Cabinet Approves Plan to Evacuate All Terrorists from Lebanon; Withdrawal Could Begin This Weekend
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Cabinet Approves Plan to Evacuate All Terrorists from Lebanon; Withdrawal Could Begin This Weekend

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The Cabinet today officially approved the plan by United States special envoy Philip Habib for the evacuation of terrorist forces from Lebanon, thus paving the way for the departure of some 15,000 terrorists which could begin as early as this weekend.

The government of Lebanon, which approved the plan yesterday, followed Israel’s Cabinet approval by officially inviting the U.S., France and Italy to send their contingents into Lebanon to supervise the evacuation. It was not immediately clear whether the withdrawal of the terrorists would begin Saturday or Sunday. In Beirut, Premier Shafik Al-Wazan said jokingly: “We haven’t decided yet whether we will go by the Israeli or Lebanese weekend.”

Lebanese government sources said the U.S. and France would each contribute 800 soldiers to the international force, Italy will send 400 men, and there will be a Lebanese army contingent of some 3,000.


The Israel Cabinet approved the agreement after it received assurances that the terrorists would release Air Force pilot Aharon Achiaz who had been captured in the early days of the war when his plane crashed, release the bodies of nine Israeli soldiers who had been killed in Lebanon, and return an Israeli soldier who was kidnapped by PLO forces yesterday.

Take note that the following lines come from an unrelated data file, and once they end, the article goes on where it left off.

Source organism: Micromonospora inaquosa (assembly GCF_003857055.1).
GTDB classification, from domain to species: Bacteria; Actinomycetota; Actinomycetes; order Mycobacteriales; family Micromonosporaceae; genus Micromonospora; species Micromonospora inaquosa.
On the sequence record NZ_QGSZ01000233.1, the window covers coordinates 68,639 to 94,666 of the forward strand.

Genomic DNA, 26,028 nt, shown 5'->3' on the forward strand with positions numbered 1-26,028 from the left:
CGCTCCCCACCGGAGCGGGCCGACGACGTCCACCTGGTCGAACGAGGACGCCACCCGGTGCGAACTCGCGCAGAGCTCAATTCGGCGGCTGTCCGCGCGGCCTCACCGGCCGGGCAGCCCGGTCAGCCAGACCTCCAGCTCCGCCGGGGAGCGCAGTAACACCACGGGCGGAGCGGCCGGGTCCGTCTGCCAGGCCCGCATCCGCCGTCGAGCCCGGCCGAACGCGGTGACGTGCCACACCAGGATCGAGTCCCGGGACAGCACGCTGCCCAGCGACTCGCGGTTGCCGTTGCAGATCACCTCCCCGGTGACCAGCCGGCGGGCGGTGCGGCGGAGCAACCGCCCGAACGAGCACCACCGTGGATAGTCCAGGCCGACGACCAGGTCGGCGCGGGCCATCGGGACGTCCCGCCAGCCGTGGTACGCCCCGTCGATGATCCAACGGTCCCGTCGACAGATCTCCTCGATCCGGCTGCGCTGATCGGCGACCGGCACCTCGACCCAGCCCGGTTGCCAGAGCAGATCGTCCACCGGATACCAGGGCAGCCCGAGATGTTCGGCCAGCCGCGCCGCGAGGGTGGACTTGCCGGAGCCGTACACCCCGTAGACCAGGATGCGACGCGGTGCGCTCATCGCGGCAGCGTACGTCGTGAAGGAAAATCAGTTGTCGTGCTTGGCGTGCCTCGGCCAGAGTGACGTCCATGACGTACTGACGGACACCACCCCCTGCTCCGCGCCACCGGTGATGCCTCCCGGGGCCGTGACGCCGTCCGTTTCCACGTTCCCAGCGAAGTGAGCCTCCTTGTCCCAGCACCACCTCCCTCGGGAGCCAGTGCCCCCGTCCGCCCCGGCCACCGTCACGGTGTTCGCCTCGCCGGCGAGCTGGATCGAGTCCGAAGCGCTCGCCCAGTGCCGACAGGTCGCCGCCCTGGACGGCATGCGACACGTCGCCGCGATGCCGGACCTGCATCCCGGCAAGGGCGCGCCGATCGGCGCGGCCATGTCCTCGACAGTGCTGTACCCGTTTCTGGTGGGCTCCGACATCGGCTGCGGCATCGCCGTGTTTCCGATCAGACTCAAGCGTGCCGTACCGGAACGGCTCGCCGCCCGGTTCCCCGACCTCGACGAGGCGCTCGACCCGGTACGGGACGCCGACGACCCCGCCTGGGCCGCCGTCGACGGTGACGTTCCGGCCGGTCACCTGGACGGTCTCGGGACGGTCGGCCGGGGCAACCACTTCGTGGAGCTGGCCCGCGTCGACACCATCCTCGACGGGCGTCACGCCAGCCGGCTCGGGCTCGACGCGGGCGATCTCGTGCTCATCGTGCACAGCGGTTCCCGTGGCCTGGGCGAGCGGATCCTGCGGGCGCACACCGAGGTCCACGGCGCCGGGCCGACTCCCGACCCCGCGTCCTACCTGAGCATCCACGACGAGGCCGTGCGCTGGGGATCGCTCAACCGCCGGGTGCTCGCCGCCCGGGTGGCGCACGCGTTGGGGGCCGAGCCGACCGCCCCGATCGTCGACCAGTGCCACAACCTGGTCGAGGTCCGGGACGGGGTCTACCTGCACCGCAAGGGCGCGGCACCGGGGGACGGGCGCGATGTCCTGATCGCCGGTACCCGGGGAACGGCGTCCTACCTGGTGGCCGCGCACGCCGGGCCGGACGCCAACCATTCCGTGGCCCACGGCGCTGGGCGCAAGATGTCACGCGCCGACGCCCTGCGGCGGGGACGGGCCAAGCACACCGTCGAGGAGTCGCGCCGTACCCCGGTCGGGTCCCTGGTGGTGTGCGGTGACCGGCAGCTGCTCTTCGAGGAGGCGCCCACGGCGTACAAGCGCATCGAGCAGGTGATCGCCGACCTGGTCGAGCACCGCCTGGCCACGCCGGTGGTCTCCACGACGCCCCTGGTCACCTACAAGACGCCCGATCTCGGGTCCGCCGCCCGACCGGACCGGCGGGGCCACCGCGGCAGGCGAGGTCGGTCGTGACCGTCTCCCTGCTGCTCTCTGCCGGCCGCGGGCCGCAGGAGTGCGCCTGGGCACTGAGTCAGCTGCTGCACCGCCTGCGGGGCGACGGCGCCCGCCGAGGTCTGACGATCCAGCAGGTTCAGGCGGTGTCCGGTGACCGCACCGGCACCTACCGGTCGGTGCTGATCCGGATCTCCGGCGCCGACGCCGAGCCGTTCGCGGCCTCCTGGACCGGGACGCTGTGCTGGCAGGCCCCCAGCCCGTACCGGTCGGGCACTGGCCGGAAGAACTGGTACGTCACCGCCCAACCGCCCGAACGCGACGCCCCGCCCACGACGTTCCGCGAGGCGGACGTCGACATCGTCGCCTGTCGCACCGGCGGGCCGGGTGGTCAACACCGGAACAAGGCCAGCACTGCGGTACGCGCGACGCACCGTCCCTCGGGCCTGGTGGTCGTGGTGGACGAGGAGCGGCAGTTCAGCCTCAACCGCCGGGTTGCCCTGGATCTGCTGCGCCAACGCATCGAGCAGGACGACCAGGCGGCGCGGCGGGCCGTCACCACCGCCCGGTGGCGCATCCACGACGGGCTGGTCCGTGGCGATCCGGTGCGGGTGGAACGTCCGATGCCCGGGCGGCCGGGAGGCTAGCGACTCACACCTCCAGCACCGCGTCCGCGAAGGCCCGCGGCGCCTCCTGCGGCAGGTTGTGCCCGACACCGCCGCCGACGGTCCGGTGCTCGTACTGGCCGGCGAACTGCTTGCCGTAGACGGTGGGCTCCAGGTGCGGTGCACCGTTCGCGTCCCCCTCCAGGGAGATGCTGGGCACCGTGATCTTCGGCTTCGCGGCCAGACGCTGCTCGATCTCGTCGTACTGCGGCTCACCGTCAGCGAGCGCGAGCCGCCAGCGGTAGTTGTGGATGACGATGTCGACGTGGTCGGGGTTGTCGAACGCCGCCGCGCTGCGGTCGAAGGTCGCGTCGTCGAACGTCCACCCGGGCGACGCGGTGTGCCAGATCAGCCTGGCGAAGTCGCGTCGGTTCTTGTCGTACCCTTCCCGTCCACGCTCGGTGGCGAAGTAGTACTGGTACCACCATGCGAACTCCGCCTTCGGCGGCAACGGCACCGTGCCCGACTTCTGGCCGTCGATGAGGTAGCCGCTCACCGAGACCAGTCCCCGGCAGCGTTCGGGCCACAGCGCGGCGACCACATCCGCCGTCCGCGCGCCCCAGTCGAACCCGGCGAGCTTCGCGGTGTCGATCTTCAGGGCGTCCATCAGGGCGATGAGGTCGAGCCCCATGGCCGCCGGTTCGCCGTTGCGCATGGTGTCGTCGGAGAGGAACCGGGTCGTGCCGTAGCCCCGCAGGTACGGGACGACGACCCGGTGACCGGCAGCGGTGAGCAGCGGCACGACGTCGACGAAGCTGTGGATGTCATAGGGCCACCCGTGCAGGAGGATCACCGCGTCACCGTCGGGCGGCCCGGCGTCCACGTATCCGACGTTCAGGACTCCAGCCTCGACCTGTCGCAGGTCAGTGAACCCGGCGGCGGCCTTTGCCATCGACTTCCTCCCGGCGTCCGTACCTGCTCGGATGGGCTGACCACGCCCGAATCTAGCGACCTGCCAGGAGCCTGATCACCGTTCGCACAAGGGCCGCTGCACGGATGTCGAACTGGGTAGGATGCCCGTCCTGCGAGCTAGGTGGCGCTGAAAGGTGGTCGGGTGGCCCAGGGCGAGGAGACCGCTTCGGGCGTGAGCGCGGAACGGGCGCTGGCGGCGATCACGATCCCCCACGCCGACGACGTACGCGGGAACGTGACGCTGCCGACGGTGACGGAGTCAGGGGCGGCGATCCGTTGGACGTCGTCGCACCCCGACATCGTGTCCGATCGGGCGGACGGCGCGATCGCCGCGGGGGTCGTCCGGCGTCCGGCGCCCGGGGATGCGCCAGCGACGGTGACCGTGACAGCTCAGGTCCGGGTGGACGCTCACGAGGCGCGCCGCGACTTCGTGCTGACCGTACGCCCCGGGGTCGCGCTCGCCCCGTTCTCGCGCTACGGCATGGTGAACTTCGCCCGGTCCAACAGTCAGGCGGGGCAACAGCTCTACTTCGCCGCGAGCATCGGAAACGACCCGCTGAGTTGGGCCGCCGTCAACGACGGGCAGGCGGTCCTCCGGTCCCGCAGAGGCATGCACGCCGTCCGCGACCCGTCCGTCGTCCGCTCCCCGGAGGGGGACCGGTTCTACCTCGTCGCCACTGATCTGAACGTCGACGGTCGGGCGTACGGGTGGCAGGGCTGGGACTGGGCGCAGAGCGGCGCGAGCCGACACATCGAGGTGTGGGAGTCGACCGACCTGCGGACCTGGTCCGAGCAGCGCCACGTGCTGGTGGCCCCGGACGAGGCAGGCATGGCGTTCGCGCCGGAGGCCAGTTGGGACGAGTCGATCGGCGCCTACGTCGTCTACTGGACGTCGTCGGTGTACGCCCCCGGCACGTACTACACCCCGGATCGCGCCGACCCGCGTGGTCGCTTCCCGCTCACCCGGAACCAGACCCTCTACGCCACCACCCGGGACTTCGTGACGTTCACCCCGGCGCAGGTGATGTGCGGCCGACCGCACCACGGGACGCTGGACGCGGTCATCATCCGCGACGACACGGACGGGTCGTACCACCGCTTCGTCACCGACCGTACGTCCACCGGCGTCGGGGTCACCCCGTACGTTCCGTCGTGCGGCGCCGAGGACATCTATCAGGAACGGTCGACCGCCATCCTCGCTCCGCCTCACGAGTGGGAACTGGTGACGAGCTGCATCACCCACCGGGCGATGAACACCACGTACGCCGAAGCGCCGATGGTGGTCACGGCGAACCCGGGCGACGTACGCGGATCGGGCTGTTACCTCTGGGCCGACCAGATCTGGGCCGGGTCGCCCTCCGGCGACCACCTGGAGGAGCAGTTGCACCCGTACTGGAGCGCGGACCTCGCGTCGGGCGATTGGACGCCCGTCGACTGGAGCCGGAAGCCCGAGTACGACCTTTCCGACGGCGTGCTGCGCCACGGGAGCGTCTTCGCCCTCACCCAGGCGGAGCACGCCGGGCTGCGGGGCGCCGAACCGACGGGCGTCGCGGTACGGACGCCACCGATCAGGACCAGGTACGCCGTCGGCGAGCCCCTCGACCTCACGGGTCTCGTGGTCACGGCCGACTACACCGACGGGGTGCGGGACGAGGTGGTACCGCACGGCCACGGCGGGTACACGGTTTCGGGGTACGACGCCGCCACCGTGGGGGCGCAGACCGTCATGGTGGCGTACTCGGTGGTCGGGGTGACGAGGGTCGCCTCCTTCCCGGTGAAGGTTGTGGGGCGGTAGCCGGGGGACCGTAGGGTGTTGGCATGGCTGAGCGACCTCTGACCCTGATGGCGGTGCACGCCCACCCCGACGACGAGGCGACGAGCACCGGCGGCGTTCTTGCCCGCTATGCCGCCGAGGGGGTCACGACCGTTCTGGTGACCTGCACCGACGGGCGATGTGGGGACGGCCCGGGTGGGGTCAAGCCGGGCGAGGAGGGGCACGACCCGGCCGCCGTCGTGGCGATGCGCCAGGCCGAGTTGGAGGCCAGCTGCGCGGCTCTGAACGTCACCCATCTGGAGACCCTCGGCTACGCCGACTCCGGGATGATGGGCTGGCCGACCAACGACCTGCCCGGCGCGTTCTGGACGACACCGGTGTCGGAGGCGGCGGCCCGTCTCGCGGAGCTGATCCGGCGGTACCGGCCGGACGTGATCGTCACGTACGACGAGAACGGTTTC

During the Cabinet session, the ministers received an elaborate 14-point plan for the terrorists to leave Lebanon. According to the schedule, the evacuation would last two weeks and the international force would remain in Lebanon for one month. It was understood that the first batch of PLO fighters would leave Beirut by sea, on the way to Aqaba. Later, groups will probably leave for Syria by the Beirut-Damascus highway. From there they would be dispersed to Jordan, Iraq, Egypt, Tunisia, Algeria and South Yemen.

The total number of PLO terrorists and their families is estimated at 7,100. Other evacuees include 1,000 non-Arab volunteers of various nationalities serving with the PLO; 3,500 men serving with the Palestine Liberation Army; and about 3,000 Syrian soldiers.


According to the authoritative Beirut newspaper An-Nahar, the 14-point plan for the evacuation of PLO and Syrian forces from west Beirut includes:

A complete cease-fire; a peaceful departure by timetable from Beirut; non-combatant Palestinians who remain in Lebanon will be subject to Lebanese laws; the International Red Cross will help in the evacuation; the evacuation will be complete in 15 days, it will take place in daylight, and the fighters will take with them their pistols and rifles; heavy weapons will be handed over to the Lebanese army; the international force will have a mandate of one month, and the Lebanese government may extend the mandate if it sees fit; if any clause of the plan proves impossible, the mandate will be considered to have lapsed.

Following the Cabinet session, Cabinet Secretary Dan Meridor issued the following statement: “The government of Israel approved the draft arrangement concerning the evacuation from Beirut and Lebanon of all the terrorists, including their organizations, leadership, members, commands, and offices — a draft which was presented to the Cabinet by Ambassador Philip Habib. The government suggested several amendments to the draft and those were accepted by Ambassador Habib.”

Prior to the Cabinet session, Premier Menachem Begin conferred with Defense Minister Ariel Sharon and Foreign. Minister Yitzhak Shamir. The three decided to request several amendments to the draft.

They asked for the elimination of a passage which stated that United Nations observers who were stationed in the past in west Beirut would remain there according to a recent UN Security Council resolution which called for observers to monitor the evacuation. By eliminating that passage, the status of the observers will be that they remain in Beirut but will not play any role in the actual implementation of the evacuation plan.